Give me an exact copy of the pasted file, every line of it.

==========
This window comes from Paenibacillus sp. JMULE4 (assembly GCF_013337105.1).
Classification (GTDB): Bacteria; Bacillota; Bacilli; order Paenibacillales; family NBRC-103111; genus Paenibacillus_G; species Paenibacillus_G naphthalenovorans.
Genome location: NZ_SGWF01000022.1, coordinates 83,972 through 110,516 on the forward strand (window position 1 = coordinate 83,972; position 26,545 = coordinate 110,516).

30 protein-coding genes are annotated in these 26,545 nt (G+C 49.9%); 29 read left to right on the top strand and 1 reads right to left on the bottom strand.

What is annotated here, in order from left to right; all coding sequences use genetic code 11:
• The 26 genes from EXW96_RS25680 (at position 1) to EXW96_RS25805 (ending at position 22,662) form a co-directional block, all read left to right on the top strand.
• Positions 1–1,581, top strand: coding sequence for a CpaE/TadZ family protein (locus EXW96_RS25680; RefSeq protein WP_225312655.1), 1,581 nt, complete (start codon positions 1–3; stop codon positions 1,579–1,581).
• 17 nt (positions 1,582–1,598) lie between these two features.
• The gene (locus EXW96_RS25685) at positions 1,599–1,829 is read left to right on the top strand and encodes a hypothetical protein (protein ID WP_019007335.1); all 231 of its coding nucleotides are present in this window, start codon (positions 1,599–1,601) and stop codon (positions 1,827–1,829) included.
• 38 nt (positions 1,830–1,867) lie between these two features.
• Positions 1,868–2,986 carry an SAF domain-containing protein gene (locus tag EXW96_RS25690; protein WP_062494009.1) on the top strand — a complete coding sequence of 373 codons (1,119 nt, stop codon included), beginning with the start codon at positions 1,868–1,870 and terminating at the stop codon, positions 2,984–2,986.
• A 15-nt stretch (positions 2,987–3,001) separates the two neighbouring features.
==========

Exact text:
This window comes from Paenibacillus sp. JMULE4 (assembly GCF_013337105.1).
Classification (GTDB): Bacteria; Bacillota; Bacilli; order Paenibacillales; family NBRC-103111; genus Paenibacillus_G; species Paenibacillus_G naphthalenovorans.
Genome location: NZ_SGWF01000022.1, coordinates 83,972 through 110,516 on the forward strand (window position 1 = coordinate 83,972; position 26,545 = coordinate 110,516).

30 protein-coding genes are annotated in these 26,545 nt (G+C 49.9%); 29 read left to right on the top strand and 1 reads right to left on the bottom strand.

What is annotated here, in order from left to right; all coding sequences use genetic code 11:
• The 26 genes from EXW96_RS25680 (at position 1) to EXW96_RS25805 (ending at position 22,662) form a co-directional block, all read left to right on the top strand.
• Positions 1–1,581, top strand: coding sequence for a CpaE/TadZ family protein (locus EXW96_RS25680; RefSeq protein WP_225312655.1), 1,581 nt, complete (start codon positions 1–3; stop codon positions 1,579–1,581).
• 17 nt (positions 1,582–1,598) lie between these two features.
• The gene (locus EXW96_RS25685) at positions 1,599–1,829 is read left to right on the top strand and encodes a hypothetical protein (protein ID WP_019007335.1); all 231 of its coding nucleotides are present in this window, start codon (positions 1,599–1,601) and stop codon (positions 1,827–1,829) included.
• 38 nt (positions 1,830–1,867) lie between these two features.
• Positions 1,868–2,986 carry an SAF domain-containing protein gene (locus tag EXW96_RS25690; protein WP_062494009.1) on the top strand — a complete coding sequence of 373 codons (1,119 nt, stop codon included), beginning with the start codon at positions 1,868–1,870 and terminating at the stop codon, positions 2,984–2,986.
• A 15-nt stretch (positions 2,987–3,001) separates the two neighbouring features.